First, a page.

After the waste is disposed of, the void spaces in vaults are usually filled with grout or some other backfill material. The engineered barrier system may include drainage collectors to channel out infiltrating water. Underground galleries may be installed to allow the functioning of the barriers to be checked. Additional barriers might be constructed around the disposal unit to control the movement of water.
Common to all surface repositories is a period of active institutional control following repository closure. Its purpose is to prevent human intrusion and damage to the facility from, for example, burrowing animals or erosion. This active control should persist for a period of time that is sufficient to allow the radioactivity to decay to values considered no longer a hazard. Active institutional control may persist for centuries. Passive institutional control may also be applied. This may include markers, controls on land ownership, and use and archiving of records.
1.2 Geological Disposal Options:
The long timescales over which some of the waste remains radioactive led to the idea of deep geological disposal in underground repositories in stable geological formations. Isolation is provided by a combination of engineered and natural barriers (rock, salt, clay) and no obligation to actively maintain the facility is passed on to future generations. This is often termed a multi-barrier concept , with the waste packaging, the engineered repository and the geology all providing barriers to prevent the radionuclides from reaching humans and the environment.A repository is comprised of mined tunnels or caverns into which packaged waste would be placed. In some cases (e.g. wet rock) the waste containers are then surrounded by a material such as cement or clay (usually bentonite) to provide another barrier (called buffer and/or backfill). The choice of waste container materials and design and buffer/backfill material varies depending on the type of waste to be contained and the nature of the host rock-type available.
Excavation of a deep underground repository using standard mining or civil engineering technology is limited to accessible locations (e.g. under land or near shore), to rock units that are reasonably stable and without major groundwater flow, and to depths of between 250m and 1000m. At a depth greater than 1000m, excavations may become increasingly difficult and correspondingly expensive.
Deep geological disposal remains the preferred option for waste management of long-lived radioactive waste in several countries, including Argentina, Australia, Belgium, Czech Republic, Finland, Japan, Netherlands, Republic of Korea, Russia, Spain, Sweden, Switzerland and USA. Hence, there is much information available on different disposal concepts; a few examples are given here. The only purpose-built deep geological repository for long-lived ILW that is currently licensed for disposal operations is in the USA. Plans for disposal of spent fuel are well advanced in Finland, Sweden and the USA. In Canada and the UK, deep disposal has been selected and the site selection process has commenced.The Swedish proposed KBS-3 disposal concept uses a copper container with a steel insert to contain the spent fuel. After placement in the repository about 500 metres deep in the bedrock, the container would be surrounded by a bentonite clay buffer to provide a very high level of containment of the radioactivity in the wastes over a very long time period. In June 2009, the Swedish Nuclear Fuel and Waste Management Company (SKB) announced its decision to locate the repository at Östhammar (Forsmark).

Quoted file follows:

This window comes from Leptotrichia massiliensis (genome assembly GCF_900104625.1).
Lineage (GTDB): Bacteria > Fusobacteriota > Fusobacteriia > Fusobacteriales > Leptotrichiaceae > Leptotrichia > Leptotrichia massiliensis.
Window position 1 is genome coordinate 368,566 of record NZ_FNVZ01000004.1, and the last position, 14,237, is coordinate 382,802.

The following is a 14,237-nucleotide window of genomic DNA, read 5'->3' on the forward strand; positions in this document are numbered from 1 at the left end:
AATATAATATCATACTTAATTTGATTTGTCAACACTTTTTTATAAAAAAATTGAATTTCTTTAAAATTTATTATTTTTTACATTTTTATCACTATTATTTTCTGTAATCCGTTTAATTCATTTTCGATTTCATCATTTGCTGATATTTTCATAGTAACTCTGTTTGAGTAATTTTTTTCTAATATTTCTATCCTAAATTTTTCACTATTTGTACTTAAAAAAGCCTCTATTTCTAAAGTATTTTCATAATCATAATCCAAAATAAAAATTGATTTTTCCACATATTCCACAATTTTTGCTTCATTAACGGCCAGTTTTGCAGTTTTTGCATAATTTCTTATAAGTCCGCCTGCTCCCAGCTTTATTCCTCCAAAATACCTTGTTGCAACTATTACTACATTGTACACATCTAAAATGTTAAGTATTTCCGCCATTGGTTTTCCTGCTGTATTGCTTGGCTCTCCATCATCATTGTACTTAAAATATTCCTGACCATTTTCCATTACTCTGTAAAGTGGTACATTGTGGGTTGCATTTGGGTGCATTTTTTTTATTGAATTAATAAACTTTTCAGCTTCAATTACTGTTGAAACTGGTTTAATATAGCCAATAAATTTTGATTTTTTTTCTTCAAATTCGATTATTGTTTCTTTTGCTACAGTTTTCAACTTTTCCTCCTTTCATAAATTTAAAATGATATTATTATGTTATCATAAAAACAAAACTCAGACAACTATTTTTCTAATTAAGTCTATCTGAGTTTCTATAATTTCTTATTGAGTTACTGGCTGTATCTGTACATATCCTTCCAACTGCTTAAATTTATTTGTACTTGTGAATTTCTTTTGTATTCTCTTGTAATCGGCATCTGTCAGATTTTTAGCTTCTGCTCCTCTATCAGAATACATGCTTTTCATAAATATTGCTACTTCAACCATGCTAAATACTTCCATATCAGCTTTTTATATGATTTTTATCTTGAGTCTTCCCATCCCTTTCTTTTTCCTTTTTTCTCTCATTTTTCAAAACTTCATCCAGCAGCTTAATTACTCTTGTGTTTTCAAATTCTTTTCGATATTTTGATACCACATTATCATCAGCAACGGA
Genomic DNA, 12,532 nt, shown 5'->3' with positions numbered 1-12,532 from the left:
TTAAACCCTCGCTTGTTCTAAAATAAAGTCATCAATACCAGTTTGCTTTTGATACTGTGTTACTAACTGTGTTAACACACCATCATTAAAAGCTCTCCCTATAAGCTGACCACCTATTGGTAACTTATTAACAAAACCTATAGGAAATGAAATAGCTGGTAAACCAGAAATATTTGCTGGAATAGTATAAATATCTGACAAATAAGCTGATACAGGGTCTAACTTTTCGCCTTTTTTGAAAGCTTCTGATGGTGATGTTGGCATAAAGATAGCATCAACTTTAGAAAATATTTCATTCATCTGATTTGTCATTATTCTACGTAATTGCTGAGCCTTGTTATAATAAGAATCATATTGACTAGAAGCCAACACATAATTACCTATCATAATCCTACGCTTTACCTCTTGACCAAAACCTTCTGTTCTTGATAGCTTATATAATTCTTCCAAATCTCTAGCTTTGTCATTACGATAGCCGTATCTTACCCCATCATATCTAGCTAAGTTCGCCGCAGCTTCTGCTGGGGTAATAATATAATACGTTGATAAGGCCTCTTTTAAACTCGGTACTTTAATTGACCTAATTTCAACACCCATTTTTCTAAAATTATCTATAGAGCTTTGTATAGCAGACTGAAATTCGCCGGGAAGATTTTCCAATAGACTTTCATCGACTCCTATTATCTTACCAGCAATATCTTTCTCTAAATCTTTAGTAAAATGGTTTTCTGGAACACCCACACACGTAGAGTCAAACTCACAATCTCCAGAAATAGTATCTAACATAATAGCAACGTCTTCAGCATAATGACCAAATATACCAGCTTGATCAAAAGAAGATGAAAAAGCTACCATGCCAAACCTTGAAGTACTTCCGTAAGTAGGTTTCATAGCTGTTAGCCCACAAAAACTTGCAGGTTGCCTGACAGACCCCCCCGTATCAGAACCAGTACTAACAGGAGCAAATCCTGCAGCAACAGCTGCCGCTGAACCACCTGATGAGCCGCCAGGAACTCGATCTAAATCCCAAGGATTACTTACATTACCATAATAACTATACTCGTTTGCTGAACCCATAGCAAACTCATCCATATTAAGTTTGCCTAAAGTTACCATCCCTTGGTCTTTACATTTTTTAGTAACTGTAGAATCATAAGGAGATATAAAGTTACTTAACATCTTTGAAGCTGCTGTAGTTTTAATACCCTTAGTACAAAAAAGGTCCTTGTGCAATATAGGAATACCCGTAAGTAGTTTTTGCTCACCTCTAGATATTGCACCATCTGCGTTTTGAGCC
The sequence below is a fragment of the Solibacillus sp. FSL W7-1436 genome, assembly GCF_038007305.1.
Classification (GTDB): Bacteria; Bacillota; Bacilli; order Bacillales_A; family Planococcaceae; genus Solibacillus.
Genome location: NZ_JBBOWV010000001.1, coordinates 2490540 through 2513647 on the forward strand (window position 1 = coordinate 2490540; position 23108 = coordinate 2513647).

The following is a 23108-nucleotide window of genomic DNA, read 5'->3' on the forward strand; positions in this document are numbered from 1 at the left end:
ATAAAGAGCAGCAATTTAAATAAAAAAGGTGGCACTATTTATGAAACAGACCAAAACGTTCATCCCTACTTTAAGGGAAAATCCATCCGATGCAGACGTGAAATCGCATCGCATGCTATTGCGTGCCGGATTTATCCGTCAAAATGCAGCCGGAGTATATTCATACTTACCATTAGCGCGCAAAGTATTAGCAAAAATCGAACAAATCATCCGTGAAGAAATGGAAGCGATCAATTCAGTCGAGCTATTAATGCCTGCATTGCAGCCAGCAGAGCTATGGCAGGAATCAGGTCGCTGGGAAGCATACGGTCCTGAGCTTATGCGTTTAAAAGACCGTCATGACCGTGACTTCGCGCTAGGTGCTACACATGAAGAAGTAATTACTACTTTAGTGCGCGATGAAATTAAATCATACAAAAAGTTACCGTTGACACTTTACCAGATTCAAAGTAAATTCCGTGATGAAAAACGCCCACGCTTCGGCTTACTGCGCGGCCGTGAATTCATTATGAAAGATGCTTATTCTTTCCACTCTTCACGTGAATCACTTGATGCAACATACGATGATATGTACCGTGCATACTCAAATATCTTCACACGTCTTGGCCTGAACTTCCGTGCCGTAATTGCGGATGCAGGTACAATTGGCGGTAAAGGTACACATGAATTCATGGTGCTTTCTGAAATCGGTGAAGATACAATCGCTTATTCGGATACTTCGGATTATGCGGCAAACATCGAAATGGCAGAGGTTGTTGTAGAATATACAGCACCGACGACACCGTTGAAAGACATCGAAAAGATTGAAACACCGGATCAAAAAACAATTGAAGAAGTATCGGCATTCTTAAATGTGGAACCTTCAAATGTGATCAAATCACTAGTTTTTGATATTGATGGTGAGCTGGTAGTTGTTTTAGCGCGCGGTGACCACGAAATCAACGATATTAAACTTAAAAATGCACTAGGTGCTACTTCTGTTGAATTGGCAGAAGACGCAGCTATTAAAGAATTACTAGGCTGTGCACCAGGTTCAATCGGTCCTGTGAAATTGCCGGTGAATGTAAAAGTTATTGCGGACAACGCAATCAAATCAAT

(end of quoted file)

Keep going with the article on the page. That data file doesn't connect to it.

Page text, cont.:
Finland’s repository programme is also based on the KBS-3 concept. Spent nuclear fuel packed in copper canisters will be embedded in the Olkiluoto bedrock at a depth of around 400 metres. The country’s nuclear waste management company, Posiva Oy, expects the repository to begin disposal operations in 2020.
The deposits of native (pure) copper in the world have proven that the copper also used in the final disposal container can remain unchanged inside the bedrock for extremely long periods, if the geochemical conditions are appropriate (reducing ground waters). The findings of ancient copper tools, many thousands of years old, also demonstrate the long-term corrosion resistance of copper, making it a credible container material for long-term radioactive waste storage.
In principle, repositories in caverns provide a higher level of containment and isolation than surface repositories. Also, the likelihood of human intrusion after repository closure is much lower, since the access to a closed underground facility requires greater technical effort. Consequently, such facilities may be able to accept high concentrations of long lived radionuclides. A further advantage of deep disposal is that the need for institutional control after closure is much diminished — in most cases, the land can be put to a range of uses, including agriculture, immediately after closure.